Gentrification. Process whereby private or government-sponsored development of certain aging neighborhoods results in the displacement of low- or moderate-income families by the more affluent and leads to an increase in property values.
May 23, 2012 5:52 pm
A: With a refinancing, you pay off an old loan on your home and take out a new one, usually at a lower mortgage interest rate. To refinance, you will generally need to have equity in your home, a good credit rating, and steady income. You can borrow a percentage of the equity to cover remodeling costs, debt consolidate, and college tuition.
When you refinance, you will incur all the closing costs that go along with getting a new mortgage. So unless you are doing extensive renovations and can get a mortgage interest rate at least two points below your current loan rate, you may want to select another financing option.
May 22, 2012 5:52 pm
In our last segment, I began exploring the many ways new green building systems are being exposed to the mainstream as part of Epcot's VISION House, where millions have an opportunity to explore the major themes of whole-home automation, energy generation and efficiency, water conservation, indoor environmental quality and high-performance materials and durability.
We previously revealed how home sprinklers can help protect the environment, as well as save lives. Now, we will take a look at how a new roofing product from a Roswell, Ga. based company called Boral is also hard at work reducing carbon emissions that have such a negative impact on public health and air quality.
VISION House utilizes BoralPure "Smog-Eating Tile," a first of-its-kind product in sustainable concrete roofing tiles that reduces the formation of smog. The revolutionary Smog-Eating Tile can be installed on both new residential and commercial buildings, as well as re-roofing projects.
According to information available at the Epcot exhibit, in one year, 2,000 square feet of Boral Smog-Eating Tile mitigates the same amount of nitrogen oxide—a major component of smog—produced by one car driving up to 10,800 miles.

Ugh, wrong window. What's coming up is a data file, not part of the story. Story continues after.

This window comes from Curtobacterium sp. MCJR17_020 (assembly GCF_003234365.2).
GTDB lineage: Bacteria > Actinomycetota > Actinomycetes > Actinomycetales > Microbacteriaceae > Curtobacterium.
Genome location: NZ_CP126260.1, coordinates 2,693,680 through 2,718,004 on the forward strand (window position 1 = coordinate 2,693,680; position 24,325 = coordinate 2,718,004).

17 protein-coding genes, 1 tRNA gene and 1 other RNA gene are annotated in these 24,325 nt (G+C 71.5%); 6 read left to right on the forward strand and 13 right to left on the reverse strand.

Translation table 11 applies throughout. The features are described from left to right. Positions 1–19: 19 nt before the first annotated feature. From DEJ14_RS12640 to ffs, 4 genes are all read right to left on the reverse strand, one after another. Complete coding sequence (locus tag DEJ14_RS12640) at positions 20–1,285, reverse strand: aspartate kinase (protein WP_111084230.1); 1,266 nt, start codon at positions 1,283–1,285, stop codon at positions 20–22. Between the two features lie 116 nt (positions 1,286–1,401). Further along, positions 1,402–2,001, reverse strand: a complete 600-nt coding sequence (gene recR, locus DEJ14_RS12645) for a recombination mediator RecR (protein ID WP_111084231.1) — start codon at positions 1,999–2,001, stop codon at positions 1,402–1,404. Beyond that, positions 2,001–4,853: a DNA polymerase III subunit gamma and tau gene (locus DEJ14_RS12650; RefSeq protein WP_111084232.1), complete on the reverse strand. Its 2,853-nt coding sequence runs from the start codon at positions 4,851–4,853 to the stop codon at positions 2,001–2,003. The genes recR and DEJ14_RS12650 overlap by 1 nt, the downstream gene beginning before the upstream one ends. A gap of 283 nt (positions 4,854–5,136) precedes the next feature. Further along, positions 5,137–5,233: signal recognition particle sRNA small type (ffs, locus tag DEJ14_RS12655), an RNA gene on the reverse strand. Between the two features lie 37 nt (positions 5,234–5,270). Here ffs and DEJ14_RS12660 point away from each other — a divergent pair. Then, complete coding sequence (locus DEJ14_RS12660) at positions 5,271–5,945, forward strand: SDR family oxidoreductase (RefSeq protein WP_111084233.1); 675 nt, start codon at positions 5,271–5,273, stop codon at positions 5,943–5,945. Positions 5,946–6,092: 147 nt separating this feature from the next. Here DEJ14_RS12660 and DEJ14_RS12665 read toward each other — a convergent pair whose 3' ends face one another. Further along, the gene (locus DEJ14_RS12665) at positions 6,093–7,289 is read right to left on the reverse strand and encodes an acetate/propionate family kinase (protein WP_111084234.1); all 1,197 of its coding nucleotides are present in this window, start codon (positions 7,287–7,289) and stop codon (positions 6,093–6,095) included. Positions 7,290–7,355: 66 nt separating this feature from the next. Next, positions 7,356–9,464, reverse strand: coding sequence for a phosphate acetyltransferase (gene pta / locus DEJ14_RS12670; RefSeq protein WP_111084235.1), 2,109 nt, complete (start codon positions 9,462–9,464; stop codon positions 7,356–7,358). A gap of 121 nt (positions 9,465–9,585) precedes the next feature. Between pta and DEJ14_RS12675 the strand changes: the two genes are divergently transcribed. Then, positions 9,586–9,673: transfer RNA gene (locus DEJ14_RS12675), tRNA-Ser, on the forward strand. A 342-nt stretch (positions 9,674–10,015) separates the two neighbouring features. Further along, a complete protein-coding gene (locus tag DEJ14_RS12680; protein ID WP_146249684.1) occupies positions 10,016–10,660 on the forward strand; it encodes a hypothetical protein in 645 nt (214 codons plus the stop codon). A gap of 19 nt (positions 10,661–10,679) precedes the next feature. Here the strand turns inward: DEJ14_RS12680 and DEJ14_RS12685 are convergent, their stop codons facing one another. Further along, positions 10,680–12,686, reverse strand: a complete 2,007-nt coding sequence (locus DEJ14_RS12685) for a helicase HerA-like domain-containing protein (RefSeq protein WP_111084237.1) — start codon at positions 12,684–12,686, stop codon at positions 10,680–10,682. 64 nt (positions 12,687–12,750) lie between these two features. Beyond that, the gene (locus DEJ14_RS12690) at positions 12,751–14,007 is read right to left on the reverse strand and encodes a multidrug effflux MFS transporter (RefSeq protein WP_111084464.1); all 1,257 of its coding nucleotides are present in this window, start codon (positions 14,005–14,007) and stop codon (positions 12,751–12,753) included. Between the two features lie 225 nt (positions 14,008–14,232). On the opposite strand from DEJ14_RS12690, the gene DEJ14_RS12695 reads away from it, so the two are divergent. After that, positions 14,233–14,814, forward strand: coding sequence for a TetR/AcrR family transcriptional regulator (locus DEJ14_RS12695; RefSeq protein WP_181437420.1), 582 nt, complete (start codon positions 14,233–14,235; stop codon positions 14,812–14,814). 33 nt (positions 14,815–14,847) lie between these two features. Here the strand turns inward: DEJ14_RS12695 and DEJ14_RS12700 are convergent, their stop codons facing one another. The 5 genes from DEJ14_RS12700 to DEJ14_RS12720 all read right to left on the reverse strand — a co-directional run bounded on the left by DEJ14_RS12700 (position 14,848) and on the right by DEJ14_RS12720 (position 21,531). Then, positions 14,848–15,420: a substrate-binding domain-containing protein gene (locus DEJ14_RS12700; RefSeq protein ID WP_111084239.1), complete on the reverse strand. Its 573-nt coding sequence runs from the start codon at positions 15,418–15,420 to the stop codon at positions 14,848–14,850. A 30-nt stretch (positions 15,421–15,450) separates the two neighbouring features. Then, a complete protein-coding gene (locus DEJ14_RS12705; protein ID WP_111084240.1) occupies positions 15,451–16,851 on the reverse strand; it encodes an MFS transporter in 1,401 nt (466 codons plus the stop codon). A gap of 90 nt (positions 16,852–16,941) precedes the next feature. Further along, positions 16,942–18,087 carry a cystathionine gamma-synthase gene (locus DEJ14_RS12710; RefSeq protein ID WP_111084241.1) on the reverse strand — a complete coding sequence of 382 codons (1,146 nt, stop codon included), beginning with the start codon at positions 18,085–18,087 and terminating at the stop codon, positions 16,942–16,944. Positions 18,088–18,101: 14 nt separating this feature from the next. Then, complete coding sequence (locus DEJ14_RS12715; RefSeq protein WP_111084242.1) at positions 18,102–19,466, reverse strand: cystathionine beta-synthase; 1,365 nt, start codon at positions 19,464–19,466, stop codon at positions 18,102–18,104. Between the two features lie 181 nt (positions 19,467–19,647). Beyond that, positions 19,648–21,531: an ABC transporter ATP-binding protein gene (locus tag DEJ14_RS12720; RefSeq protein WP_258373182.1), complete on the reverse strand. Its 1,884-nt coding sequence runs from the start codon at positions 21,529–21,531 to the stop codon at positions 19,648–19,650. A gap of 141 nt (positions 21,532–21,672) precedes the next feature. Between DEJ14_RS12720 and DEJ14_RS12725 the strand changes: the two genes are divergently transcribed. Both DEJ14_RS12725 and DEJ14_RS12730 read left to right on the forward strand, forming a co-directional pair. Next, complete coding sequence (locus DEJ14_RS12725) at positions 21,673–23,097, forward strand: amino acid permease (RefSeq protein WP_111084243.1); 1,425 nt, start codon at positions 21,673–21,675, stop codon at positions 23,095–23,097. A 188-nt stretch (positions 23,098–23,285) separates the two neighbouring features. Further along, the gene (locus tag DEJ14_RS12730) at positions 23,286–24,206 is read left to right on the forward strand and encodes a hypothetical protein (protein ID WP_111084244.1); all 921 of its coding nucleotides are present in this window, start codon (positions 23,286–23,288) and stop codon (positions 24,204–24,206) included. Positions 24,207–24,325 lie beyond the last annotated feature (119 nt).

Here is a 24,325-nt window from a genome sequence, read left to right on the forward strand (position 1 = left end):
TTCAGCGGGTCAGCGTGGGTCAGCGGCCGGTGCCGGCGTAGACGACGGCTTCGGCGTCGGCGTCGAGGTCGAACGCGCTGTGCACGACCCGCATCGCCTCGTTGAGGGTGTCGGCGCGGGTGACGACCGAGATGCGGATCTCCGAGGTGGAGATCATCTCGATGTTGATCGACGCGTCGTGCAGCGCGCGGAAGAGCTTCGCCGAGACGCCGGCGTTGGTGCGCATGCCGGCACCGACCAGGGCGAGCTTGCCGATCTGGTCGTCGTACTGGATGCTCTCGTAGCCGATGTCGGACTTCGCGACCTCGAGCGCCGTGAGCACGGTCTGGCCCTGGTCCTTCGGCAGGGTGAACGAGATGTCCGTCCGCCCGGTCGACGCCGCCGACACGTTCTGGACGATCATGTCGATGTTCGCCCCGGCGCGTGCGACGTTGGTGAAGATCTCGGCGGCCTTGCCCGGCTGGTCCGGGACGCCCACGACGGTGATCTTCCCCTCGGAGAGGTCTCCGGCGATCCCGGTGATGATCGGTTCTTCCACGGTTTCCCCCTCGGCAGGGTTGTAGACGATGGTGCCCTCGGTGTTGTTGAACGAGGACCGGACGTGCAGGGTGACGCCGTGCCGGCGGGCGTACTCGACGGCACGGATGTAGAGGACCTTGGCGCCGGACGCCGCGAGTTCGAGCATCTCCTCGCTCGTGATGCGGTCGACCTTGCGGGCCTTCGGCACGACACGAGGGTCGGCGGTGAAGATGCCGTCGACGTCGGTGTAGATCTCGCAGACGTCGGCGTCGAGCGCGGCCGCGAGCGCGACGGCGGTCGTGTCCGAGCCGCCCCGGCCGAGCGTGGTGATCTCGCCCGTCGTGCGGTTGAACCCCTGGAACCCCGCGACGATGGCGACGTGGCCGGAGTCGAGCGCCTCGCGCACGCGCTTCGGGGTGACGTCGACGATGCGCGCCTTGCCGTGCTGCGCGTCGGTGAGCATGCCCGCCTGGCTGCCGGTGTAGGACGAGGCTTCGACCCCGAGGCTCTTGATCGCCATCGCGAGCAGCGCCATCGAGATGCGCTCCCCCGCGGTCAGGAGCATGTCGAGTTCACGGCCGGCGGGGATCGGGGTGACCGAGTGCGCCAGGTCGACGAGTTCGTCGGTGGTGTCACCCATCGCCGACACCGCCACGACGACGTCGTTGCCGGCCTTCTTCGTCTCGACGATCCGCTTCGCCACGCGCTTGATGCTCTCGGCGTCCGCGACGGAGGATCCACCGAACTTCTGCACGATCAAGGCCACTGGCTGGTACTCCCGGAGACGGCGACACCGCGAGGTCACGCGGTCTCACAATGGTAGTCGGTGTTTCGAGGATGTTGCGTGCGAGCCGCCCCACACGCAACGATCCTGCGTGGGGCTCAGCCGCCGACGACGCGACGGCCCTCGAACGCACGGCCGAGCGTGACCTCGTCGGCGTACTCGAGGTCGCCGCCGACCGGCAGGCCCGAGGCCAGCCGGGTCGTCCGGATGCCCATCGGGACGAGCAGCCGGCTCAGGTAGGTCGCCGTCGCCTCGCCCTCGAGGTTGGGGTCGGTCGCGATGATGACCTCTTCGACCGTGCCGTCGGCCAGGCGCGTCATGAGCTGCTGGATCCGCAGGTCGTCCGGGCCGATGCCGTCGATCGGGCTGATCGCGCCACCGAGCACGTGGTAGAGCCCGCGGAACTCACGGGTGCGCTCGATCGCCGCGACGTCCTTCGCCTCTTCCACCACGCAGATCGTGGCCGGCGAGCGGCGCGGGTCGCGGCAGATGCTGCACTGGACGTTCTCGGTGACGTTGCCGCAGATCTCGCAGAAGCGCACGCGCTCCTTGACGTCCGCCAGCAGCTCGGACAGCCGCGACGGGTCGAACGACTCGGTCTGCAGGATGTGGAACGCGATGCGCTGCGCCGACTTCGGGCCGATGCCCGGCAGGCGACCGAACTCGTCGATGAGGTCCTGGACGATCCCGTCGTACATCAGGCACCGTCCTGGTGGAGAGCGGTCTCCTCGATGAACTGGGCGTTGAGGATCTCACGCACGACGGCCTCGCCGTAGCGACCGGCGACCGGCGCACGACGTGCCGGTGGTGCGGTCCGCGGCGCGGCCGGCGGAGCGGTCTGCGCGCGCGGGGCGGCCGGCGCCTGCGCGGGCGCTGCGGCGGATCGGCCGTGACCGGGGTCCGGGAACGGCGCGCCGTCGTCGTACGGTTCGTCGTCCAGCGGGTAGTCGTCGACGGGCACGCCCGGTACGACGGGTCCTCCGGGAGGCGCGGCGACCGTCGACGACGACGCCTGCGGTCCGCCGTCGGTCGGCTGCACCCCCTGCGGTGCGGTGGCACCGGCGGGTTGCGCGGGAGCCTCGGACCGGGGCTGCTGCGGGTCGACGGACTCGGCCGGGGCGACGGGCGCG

The smog eating technology works via a catalyst embedded in the upper portion of the roof tile. When exposed to sunlight it speeds up oxidization reducing nitrogen oxide, which can be generated from fossil fuel burning processes resulting from operation of motor vehicles.
Working much like a catalytic converter in a car, the Boral tile incorporates a photo catalytic agent, titanium dioxide, to break down nitrogen oxide molecules and significantly reduce their impact on the environment.
Nitrogen oxide molecules can cause respiratory diseases along with permanent damage to plants and trees.
For more information on Boral Roofing and its clay and concrete roof tile systems, visit BoralNA.com.
May 22, 2012 5:52 pm
These days, most people are looking for bargains. But, says personal finance blogger Len Penzo, a bargain may depend on your definition. A lower-than-usual price on an item you use regularly might certainly be a bargain. A cheaper ‘knock-off’ of that same item may not be – especially if it wears out more quickly.
For those for whom the bottom line is almost always about price, here are Penzo’s recommendations regarding things that are worth paying more for:
• Bed sheets – Considering that we spend about a third of our lives in bed, you’ll be more comfy with soft, breathable cotton sheets than with cheaper, rougher synthetics.
• Non-stop flights – They’re not always easy to find, but they may be worth paying more for to arrive fresher and more relaxed at the end of a long journey.
• Coffee – for brewing at home, a good brand generally taste better than a store brand or even some well-known brands. If you find one you like, stick to it.
• Carpet padding – a thicker carpet pad will not only provide more comfort, but can extend the life of your carpet.
• Toilet paper – There are plenty of cheap brands, but the expensive brands get the job done better, so you may be using less of it in the long run.
• Shoes – a good, comfortable pair of shoes will likelier avoid blisters and sore feet and outlast a cheaper pair.
• Clothing – Cheaper clothes are okay for kids, who outgrow them soon enough. For adults, a few, good quality pieces will endure the tests of time and changing fashions far better than cheaper wannabes.
• Tools – Good quality tools, especially those with a lifetime guarantee of repair or replacement, will likely last as lifetime without needing repair or replacement.
• Internet service – It’s worth paying more for blazing fast connection, which you often do not get from a bargain service – but you may need to check them out to see the difference.
• A nice neighborhood – Especially if you are raising a family, it may be worth giving up some square footage or other amenities in order to live in a better neighborhood.